The Jolicure Pit is another mystery originating in New Brunswick, Canada which bears a startling resemblance to the Oak Island Money Pit.
The story begins with a Jolicure blacksmith named Coats who one day noticed a cow struggling to escape a hole in a pasture. Truman, in his book Ghosts, Pirates and Treasure: The phantoms that haunt New Brunswick explains:
Rescuers found she had fallen through decayed timbers into a deep shaft with a series of platforms; one platform was inscribed with unintelligible markings like hieroglyphics, possibly directions of some kind. Below 100 feet in the shaft, water kept surging in, defeating the most strenuous efforts of the treasure seekers – even after they timbered the sides and used hydraulic pumps. No one knows to this day if there is money there – but tantalisingly, when a mineral auger bored its way down, traces of gold, silver and oak were found on the auger worm.
In Ghosts of Nova Scotia, Daryll Walsh elaborates:
As with the Money Pit, there were regular wooden platforms at ten foot intervals, except these were said to have mysterious markings which were destroyed by the farmer and his cohorts. Perhaps if they had taken the time to read or save the markings, they might have solved this puzzle. But like those at the Money Pit for the last two hundred years, they tried to find the treasure through brute strength alone. Well, nature and/or the original diggers had a surprise for them. Just after the thirty foot level, a great torrent of water rushed in and all attempts at bailing were unsuccessful. Though drilling and an auger produced evidence that there was gold and silver buried far below, no one has been able to get to it. Perhaps if they hadn’t destroyed the markings on the first platform, they might have had the instructions on how to overcome the water.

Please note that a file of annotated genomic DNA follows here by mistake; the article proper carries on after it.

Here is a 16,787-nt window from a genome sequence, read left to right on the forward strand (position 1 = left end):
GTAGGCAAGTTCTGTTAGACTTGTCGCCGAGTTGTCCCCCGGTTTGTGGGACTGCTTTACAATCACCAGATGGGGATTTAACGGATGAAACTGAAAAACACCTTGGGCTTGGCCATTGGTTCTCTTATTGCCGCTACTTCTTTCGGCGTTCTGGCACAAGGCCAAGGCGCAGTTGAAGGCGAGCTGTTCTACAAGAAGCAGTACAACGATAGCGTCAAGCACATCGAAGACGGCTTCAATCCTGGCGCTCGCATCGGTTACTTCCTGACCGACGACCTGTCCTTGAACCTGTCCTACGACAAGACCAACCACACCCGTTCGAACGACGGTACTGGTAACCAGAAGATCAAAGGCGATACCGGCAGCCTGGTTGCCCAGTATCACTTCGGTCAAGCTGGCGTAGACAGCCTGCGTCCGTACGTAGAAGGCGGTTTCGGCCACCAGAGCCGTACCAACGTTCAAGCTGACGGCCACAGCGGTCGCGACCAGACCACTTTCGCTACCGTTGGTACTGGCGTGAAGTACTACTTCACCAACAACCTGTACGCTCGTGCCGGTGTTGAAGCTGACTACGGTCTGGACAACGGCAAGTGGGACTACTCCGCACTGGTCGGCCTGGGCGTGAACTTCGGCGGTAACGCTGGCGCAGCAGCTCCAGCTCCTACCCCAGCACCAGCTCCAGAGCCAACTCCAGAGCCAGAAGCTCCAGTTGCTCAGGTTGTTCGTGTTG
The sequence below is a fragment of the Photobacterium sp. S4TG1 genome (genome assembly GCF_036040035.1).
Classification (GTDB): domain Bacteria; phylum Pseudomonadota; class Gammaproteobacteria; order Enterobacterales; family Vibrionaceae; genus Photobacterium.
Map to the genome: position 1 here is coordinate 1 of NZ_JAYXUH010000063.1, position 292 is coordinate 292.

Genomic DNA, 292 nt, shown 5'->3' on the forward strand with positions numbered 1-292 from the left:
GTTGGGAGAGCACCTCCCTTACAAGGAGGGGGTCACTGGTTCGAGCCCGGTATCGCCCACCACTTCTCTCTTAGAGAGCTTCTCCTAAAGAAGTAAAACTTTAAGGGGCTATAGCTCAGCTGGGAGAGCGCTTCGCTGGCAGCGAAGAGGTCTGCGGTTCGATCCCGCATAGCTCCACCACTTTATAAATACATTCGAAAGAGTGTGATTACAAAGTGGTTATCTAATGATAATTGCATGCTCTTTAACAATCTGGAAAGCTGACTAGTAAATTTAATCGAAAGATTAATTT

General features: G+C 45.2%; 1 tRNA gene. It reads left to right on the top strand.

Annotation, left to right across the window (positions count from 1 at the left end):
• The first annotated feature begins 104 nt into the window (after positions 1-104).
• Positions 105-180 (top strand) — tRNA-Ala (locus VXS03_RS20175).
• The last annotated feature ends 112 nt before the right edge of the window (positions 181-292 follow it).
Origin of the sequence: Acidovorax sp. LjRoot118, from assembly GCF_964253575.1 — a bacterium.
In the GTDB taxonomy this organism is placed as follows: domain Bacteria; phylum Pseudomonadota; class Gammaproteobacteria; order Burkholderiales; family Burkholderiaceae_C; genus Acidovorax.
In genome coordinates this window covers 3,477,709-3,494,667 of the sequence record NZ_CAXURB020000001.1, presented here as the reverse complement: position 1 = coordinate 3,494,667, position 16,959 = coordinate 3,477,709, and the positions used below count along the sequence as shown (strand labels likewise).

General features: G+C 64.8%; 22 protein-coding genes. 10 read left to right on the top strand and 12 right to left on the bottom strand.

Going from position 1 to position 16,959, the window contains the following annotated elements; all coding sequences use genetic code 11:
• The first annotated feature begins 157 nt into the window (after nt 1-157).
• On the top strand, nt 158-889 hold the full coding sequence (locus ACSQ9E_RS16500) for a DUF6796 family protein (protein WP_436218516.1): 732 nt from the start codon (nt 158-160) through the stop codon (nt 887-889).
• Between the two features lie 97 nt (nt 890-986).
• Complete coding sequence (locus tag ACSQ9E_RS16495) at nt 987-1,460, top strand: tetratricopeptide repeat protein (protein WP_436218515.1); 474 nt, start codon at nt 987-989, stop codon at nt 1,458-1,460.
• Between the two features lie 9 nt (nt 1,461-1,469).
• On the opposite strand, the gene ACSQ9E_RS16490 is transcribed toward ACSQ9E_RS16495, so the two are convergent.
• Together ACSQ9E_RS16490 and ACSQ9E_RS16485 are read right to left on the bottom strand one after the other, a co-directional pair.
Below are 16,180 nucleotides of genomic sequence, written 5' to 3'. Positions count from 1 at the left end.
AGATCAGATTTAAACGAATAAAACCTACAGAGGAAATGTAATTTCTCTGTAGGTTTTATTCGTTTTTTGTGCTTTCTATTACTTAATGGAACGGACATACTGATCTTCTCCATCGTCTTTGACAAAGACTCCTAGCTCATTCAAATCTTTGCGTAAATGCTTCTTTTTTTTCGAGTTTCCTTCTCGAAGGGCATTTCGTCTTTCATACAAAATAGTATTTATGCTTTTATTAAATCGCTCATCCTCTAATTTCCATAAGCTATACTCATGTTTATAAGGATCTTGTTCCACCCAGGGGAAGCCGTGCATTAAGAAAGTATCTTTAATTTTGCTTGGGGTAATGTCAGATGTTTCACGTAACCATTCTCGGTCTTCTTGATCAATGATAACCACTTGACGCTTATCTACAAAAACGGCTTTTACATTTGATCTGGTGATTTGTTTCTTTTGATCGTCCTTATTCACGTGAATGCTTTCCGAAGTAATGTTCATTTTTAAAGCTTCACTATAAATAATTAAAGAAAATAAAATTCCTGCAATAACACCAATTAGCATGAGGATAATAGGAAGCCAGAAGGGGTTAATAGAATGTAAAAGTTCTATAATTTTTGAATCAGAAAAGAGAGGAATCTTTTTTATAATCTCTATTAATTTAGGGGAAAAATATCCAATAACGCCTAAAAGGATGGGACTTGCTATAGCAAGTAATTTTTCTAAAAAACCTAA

Truman also adds that as is all too common in treasure finding legends, there is the “just too late” anecdote:
Near Jolicure, it’s said, Busby Oulton one morning discovered a hole in the ground that had contained a chest so recently that the hinge and clasp marks were still visible in the hard, muddy soil.
It is easy to spot the similarities to our Oak Island Money Pit, with log platforms at regular intervals, mysterious markings offering clues which have since been destroyed, flooding of the pit and treasure just beyond reach.
As these accounts mention names, it was my hope that it may be possible to find out when and where these people were living, then see if there exists any evidence which might suggest there was a digging operation. One would think that if an operation took place involving hydraulic pumps and a mineral auger, it would have been pretty unusual and someone, somewhere would have made a comment about it in local press.
My gut feeling is that as there is so little information available on this is that it is a local legend which has borrowed elements from the more popular Oak Island story. Perhaps they did, and this would be reason to spend a day or two trawling through some local archives.
Do you live in New Brunswick? Are you familiar with the legend? If so, we’d love to hear from you.